How Do Family Courts in New Jersey Handle Property division?

How Do Family Courts in New Jersey Handle Property division?

Property acquired by spouses during a marriage is called marital property. In New Jersey, any property a person owns before their marriage is their personal property. Upon divorce, each spouse is entitled to their personal property. 

The court handles the division of assets using equitable distribution. This means the court may not split all of the property and debts equally, but the split will be fair to both parties.

How Do Family Courts in New Jersey Handle Debt Distribution?

New Jersey courts handle marital debt using equitable distribution.  Generally, both spouses are responsible together for debt acquired during the marriage.  If one spouse shows evidence that the debt was acquired before marriage or after the spouses started living apart, and that the funds only benefited the other spouse, the court may assign the debt to that spouse.

How Do Family Courts in New Jersey Determine Spousal Support?

For marriages that last longer than 20 years, spousal support, or alimony, can continue until the receiving spouse remarries or begins cohabitating with another person

For marriages less than 20 years, the duration of spousal support cannot exceed the duration of the marriage. The amount of spousal support is based on several factors: a party’s actual needs and the other party’s ability to pay, among other considerations, like the parties’ respective ages and income-earning capacities. 

How Much Does it Cost to Get a Divorce in New Jersey?

The cost of a divorce in New Jersey will be different for each case. Most attorneys bill by the hour, so the cost of the divorce will depend on how much time is spent on your case.

Some factors that can influence attorneys’ fees include:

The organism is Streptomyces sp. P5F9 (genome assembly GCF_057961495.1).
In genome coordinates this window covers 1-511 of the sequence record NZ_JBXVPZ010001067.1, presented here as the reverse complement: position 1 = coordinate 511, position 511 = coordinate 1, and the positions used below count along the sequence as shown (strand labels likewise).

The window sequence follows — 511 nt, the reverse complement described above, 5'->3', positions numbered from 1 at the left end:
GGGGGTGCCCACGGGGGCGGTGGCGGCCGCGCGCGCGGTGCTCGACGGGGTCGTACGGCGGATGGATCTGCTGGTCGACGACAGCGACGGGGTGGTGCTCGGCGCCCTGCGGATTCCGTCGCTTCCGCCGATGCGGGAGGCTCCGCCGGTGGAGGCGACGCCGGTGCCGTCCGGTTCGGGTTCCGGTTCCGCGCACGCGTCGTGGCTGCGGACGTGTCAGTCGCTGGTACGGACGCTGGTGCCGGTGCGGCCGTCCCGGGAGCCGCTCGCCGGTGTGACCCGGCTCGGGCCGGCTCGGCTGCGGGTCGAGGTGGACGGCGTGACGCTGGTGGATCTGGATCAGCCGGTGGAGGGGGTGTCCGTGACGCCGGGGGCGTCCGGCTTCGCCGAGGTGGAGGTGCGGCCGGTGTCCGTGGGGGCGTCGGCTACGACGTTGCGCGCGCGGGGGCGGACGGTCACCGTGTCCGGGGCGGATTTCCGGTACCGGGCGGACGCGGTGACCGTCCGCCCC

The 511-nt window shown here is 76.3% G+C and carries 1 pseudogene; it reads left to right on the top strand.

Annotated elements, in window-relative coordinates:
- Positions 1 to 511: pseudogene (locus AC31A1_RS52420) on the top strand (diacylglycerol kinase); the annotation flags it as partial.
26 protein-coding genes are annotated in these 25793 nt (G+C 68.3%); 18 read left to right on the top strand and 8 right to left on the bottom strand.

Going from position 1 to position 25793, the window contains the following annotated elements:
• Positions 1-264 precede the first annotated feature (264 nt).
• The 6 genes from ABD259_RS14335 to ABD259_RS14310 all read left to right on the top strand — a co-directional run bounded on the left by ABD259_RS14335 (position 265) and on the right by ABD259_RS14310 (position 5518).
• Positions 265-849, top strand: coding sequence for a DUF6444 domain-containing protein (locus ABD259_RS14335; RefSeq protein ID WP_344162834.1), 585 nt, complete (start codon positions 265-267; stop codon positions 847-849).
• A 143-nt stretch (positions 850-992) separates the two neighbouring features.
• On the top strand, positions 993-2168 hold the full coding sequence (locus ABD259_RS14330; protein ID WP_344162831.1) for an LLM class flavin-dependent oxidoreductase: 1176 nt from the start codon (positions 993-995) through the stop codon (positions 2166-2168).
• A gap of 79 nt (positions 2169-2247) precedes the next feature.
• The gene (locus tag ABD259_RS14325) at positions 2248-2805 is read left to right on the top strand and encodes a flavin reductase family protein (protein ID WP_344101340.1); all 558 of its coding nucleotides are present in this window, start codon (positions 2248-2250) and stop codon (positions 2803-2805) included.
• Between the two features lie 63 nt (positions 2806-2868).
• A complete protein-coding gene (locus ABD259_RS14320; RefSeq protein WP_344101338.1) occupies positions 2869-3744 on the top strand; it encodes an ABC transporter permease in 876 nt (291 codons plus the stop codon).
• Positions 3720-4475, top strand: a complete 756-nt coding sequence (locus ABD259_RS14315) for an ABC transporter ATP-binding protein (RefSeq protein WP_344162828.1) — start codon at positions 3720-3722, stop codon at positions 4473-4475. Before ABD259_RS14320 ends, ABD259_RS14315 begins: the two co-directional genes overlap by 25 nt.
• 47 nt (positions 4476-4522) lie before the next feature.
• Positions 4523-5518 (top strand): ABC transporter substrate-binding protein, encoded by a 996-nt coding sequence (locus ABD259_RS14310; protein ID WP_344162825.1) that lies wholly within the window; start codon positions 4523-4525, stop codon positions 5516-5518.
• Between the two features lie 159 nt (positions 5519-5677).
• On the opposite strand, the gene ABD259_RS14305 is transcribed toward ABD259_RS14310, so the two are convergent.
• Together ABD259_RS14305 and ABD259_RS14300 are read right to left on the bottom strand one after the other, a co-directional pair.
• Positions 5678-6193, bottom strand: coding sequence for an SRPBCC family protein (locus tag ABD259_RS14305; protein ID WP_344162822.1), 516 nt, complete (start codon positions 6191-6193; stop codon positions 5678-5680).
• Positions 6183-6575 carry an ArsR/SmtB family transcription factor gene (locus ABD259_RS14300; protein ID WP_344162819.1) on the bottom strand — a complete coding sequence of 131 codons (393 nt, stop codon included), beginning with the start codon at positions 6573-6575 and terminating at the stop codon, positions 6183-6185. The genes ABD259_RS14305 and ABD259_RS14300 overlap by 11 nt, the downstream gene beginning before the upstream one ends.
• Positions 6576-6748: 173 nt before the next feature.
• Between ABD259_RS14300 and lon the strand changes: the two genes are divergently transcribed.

• The extent to which the spouses cooperate 
  • The extent to which the spouses disagree over issues
  • The simplicity or complexity of the marital property
  • Whether child custody and child support are in dispute

Clients can help manage legal expenses by preparing for each conversation they plan to have with their lawyer. 

Is it Possible to Get a Divorce Without Going to Court in New Jersey?

Movies often show contentious divorce trials for dramatic effect. But in reality, lots of people want their divorce to be as easy to obtain as possible. Whether you have to go to court for divorce depends on whether your divorce is contested or uncontested.   

If the divorce is uncontested and the spouses can reach agreements relating to property and any children involved, the court will accept their agreement and grant the divorce.  

Call Our Bergen County Divorce Lawyers To Learn More

There may be questions about the New Jersey divorce process that are not covered in these answers.  Reach out to Arons & Solomon today for answers to your questions about divorce. Our divorce attorneys in Bergen County, NJ can help you identify the best strategies for your case.